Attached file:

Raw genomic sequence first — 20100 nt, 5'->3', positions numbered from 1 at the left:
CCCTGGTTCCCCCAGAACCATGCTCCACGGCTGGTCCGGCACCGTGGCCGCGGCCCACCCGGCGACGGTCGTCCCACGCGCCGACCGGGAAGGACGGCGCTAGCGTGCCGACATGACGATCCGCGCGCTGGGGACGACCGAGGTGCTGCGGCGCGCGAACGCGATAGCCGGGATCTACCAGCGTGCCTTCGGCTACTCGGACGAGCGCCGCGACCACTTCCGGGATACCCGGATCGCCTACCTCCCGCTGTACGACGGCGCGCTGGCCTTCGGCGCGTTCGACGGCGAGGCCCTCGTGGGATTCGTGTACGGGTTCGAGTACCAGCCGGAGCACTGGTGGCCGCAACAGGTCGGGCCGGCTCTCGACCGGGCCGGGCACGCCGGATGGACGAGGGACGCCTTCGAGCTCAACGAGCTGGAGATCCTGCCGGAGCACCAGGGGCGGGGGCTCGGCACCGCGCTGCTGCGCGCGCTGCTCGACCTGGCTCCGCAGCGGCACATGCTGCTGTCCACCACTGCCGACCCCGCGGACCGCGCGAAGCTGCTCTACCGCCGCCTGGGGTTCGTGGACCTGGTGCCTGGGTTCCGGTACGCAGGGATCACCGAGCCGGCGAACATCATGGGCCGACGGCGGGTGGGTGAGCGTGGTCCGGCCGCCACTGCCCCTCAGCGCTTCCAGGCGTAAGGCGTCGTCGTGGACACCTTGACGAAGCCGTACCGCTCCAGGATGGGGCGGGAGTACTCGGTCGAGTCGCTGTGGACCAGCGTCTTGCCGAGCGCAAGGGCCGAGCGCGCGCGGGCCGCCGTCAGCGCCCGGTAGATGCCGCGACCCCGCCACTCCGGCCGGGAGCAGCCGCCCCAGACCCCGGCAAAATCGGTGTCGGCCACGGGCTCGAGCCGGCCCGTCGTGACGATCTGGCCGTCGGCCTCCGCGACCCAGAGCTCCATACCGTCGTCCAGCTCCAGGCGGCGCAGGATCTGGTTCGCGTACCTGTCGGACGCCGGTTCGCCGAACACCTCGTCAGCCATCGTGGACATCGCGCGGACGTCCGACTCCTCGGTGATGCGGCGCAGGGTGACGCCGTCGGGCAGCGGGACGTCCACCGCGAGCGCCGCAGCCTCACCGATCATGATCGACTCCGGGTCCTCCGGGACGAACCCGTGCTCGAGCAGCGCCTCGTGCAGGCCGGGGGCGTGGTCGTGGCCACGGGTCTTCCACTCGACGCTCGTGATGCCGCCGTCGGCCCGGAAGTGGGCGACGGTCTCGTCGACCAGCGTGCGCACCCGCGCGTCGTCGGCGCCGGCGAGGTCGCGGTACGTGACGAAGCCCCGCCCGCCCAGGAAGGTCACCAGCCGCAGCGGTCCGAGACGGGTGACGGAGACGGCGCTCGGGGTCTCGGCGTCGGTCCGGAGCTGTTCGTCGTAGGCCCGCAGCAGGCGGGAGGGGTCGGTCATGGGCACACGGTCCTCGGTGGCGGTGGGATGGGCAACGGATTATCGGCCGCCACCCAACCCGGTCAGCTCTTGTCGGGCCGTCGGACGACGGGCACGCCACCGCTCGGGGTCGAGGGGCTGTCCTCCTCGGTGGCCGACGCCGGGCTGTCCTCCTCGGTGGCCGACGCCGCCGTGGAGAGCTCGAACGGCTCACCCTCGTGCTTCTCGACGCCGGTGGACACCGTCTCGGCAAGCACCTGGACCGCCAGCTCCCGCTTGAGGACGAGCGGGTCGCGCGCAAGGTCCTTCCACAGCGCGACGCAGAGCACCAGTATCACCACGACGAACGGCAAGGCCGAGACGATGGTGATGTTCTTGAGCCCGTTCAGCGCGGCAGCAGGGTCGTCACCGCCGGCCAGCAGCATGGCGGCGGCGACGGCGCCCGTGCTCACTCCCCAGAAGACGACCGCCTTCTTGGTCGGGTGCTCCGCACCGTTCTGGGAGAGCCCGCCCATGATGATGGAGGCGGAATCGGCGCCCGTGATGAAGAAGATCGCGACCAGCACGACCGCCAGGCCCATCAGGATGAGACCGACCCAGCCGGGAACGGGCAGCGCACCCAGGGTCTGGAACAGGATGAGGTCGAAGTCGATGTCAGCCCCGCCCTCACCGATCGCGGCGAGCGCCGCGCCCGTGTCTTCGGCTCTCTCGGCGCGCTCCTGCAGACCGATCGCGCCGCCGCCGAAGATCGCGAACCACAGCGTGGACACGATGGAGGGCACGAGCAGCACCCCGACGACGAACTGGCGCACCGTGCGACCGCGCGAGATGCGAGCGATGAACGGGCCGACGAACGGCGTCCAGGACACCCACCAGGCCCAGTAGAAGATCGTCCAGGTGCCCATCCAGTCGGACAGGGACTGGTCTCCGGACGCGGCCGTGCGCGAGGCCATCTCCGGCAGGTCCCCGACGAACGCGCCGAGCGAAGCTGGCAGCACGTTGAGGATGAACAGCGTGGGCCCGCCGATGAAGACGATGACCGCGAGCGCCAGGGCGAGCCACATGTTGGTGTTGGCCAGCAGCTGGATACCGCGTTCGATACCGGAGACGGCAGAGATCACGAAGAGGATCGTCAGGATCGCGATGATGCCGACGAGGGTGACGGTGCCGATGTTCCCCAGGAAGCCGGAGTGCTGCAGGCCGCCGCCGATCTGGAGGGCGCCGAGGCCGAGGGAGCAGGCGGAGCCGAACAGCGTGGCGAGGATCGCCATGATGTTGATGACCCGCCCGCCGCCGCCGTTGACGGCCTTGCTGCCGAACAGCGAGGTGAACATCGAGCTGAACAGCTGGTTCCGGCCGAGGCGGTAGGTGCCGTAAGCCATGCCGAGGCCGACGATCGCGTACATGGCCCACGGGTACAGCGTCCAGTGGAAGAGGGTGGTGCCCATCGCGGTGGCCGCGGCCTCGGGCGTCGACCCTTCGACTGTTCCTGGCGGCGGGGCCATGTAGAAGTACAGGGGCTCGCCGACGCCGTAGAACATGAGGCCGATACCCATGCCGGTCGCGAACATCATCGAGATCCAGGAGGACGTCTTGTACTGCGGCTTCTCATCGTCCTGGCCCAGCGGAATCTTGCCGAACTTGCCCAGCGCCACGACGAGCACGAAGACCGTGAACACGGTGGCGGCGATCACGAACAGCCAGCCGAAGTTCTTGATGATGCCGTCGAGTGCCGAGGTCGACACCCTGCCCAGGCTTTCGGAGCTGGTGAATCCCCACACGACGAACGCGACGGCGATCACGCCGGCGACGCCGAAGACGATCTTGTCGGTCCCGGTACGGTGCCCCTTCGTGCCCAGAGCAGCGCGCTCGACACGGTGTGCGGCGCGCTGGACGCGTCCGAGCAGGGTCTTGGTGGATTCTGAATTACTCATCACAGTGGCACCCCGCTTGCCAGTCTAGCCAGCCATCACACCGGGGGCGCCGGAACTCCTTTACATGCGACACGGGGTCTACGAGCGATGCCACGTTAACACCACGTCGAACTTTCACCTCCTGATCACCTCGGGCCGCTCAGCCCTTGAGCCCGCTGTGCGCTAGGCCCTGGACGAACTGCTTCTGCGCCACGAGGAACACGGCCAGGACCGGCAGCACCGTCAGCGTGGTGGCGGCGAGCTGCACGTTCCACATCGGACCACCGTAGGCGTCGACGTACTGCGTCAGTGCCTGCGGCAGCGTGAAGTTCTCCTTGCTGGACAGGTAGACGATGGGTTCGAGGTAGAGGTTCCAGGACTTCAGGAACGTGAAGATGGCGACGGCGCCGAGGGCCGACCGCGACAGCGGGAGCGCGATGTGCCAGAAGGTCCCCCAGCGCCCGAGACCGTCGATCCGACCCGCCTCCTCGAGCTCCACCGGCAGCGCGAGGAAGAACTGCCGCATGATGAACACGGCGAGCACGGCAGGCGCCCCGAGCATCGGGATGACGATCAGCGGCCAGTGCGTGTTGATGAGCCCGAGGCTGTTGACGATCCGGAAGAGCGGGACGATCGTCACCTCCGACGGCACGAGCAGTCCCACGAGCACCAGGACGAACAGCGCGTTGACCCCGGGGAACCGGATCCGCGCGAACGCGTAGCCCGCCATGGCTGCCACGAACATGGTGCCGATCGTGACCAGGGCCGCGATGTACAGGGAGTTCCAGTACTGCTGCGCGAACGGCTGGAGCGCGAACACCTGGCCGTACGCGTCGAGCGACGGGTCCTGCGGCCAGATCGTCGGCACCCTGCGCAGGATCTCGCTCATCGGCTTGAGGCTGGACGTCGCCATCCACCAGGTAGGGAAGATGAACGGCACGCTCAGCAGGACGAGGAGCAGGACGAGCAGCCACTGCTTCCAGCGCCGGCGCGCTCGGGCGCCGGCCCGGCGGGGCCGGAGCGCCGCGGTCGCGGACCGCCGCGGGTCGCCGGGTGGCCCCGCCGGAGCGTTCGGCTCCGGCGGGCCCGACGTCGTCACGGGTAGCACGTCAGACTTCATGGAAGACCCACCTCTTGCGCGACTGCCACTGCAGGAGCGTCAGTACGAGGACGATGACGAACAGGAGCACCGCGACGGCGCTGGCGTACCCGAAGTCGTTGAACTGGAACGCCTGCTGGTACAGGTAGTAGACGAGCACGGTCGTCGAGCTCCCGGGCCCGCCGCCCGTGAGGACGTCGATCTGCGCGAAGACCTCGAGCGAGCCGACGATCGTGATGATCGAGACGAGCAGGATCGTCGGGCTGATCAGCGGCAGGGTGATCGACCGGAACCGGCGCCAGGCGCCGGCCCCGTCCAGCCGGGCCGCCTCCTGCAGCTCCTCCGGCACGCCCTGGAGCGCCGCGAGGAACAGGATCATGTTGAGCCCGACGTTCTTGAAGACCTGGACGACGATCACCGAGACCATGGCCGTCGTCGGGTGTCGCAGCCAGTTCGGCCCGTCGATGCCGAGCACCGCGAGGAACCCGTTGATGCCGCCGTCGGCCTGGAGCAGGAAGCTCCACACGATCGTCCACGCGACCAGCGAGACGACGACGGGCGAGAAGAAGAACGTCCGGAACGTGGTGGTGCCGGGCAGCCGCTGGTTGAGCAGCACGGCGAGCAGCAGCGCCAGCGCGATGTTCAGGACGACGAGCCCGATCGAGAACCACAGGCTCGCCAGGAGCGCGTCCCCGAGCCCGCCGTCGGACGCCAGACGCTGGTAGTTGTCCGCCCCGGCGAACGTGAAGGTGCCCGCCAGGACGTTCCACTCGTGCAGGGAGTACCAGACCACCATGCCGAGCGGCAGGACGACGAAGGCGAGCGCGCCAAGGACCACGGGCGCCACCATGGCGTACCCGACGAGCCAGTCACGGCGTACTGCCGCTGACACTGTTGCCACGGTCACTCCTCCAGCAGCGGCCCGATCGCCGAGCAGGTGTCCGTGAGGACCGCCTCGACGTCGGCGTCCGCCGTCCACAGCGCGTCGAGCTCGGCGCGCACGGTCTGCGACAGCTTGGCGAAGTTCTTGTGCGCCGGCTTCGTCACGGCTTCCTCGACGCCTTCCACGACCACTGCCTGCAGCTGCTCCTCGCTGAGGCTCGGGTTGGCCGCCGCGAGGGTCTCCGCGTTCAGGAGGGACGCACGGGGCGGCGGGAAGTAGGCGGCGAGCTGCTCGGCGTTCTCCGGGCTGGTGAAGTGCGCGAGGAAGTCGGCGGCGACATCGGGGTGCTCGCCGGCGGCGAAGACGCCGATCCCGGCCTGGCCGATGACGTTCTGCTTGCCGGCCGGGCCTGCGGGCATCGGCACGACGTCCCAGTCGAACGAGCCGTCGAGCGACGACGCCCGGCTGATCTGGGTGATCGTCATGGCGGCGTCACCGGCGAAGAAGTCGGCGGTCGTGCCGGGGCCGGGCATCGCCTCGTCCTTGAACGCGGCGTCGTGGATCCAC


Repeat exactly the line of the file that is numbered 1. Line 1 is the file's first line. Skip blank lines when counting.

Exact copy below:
Raw genomic sequence first — 20100 nt, 5'->3', positions numbered from 1 at the left: